• Tools to reduce maternal morbidity and mortality (could save up to 315,000 mothers’ lives);
  • Ways to improve water quality (could save 1.5 million children’s lives);
  • Technologies to improve detection and treatment of pneumonia (could save 1.68 million children’s lives); and
  • New treatments for diarrhea (could save 251,000 children’s lives).

On Shark Tank, the next step in the process after selection by the judges is being produced, promoted, and sold to consumers in the marketplace. In the case of IC2030, the “marketplace” is the “marketplace of ideas” being considered for investment, attention, and focus by public, private, and nongovernmental entities working in global health.

Some of the innovations among the IC2030 are ready for investment, production, and/or deployment today, while others are ideas that need further development and support. But all of the IC2030 interventions illustrate the value of investing in research and development and underscore the critical role innovation plays in achieving global health goals.

Studies and experience have shown that improvements in global health and reduction in poverty are good for global security. One example of this is the recent Ebola crisis. The Ebola outbreak, affecting many countries, underscored the need for high quality health systems in all parts of the world, and the danger that the spread of infectious diseases can cause low-income countries and the world.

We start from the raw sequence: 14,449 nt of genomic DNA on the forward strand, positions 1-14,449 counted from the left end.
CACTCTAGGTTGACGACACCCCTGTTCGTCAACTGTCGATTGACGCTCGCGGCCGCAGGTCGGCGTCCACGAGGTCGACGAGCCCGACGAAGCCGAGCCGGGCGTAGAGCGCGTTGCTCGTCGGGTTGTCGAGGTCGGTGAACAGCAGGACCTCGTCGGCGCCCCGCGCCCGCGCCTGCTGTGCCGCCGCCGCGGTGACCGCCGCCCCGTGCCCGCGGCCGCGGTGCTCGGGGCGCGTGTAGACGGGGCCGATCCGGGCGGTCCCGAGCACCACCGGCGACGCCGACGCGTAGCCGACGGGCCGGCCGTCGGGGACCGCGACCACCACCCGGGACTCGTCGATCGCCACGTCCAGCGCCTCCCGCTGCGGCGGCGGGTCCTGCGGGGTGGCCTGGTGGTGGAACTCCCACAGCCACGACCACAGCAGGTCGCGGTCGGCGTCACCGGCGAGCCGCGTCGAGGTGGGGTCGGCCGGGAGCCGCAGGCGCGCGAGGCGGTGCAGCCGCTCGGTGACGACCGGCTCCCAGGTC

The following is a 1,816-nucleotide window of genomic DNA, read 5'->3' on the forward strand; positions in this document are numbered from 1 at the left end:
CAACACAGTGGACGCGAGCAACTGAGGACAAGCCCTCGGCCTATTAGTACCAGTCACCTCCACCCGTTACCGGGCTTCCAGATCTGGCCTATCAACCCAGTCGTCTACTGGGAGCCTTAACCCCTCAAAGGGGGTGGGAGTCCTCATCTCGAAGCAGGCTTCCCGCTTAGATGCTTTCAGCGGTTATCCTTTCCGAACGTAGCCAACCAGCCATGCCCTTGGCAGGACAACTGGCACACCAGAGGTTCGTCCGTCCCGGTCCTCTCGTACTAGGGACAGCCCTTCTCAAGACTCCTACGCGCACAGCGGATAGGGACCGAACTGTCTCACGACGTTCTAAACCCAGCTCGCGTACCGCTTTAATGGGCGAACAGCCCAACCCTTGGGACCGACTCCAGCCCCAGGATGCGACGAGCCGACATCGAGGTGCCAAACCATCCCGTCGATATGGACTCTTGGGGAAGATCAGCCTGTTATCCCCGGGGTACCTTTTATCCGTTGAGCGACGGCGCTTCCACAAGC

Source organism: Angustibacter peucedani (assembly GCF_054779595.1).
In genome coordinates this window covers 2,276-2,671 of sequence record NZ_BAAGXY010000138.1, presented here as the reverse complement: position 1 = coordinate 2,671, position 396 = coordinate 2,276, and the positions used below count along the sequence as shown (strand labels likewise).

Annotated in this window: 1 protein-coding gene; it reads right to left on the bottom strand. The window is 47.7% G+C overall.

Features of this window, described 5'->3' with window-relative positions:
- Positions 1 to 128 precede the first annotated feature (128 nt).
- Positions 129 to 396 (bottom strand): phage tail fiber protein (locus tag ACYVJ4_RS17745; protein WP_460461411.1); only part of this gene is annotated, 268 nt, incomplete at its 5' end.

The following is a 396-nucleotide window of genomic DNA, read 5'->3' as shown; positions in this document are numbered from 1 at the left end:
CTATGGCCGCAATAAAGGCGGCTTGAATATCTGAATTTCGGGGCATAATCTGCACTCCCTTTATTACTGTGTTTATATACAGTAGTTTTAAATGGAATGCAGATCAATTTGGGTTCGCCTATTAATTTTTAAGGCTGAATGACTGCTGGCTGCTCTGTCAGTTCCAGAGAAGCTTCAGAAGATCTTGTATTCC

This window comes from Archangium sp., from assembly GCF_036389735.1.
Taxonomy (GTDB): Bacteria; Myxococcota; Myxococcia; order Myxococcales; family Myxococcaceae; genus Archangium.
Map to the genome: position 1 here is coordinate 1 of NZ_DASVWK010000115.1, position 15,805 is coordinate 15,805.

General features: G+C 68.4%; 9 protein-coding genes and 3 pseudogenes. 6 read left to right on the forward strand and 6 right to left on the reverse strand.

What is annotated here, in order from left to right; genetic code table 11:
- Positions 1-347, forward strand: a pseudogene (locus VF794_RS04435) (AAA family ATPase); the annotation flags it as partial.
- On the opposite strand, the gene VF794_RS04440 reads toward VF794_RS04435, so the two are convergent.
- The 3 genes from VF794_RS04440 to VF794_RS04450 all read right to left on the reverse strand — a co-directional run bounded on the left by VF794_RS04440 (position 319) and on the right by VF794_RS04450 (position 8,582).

Poor health can also contribute to instability and international terrorism abroad. Cooperation among countries on health care matters can improve relations between them. Improving health globally by investing in innovations also makes economic sense. Healthy individuals abroad are able to participate in markets, which can help strengthen the global economy.

The good news is, we know what can be achieved when the world comes together to solve these problems. Over the past 15 years, due to investment and innovation in global health, significant progress was made toward achieving the Millennium Development Goals, the global goals that preceded the development of the SDGs. As the UN member states turn their attention to global health and finalizing new goals to drive development efforts for the next 15 years, I urge domestic and international policymakers, advocates, investors, and other global health stakeholders to recommit to supporting innovation and to heed the #IC2030 interventions; they can save countless lives, promote national security, and improve the economy – achieving the Global Triple Aim. As the judges say on Shark Tank, “I’m in!”

Ilisa Halpern Paul is President of the District Policy Group, a boutique health policy and government relations consulting practice within Drinker Biddle & Reath, LLP.  The views expressed are the author’s own. Carolyn Hull contributed to this column.

Morning Consult